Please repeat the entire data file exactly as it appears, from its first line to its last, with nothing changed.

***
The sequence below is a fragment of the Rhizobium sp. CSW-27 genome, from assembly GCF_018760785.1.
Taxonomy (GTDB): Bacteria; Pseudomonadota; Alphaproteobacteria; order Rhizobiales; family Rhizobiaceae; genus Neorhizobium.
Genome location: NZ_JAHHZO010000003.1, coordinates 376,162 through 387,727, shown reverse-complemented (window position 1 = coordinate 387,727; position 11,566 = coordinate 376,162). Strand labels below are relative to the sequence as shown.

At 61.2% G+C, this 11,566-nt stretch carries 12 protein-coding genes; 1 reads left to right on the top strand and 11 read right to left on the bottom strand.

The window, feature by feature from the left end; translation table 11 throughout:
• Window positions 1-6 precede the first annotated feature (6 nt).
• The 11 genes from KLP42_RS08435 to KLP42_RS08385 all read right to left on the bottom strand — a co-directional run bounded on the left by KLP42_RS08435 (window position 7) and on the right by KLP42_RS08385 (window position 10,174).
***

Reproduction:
The sequence below is a fragment of the Rhizobium sp. CSW-27 genome, from assembly GCF_018760785.1.
Taxonomy (GTDB): Bacteria; Pseudomonadota; Alphaproteobacteria; order Rhizobiales; family Rhizobiaceae; genus Neorhizobium.
Genome location: NZ_JAHHZO010000003.1, coordinates 376,162 through 387,727, shown reverse-complemented (window position 1 = coordinate 387,727; position 11,566 = coordinate 376,162). Strand labels below are relative to the sequence as shown.

At 61.2% G+C, this 11,566-nt stretch carries 12 protein-coding genes; 1 reads left to right on the top strand and 11 read right to left on the bottom strand.

The window, feature by feature from the left end; translation table 11 throughout:
• Window positions 1-6 precede the first annotated feature (6 nt).
• The 11 genes from KLP42_RS08435 to KLP42_RS08385 all read right to left on the bottom strand — a co-directional run bounded on the left by KLP42_RS08435 (window position 7) and on the right by KLP42_RS08385 (window position 10,174).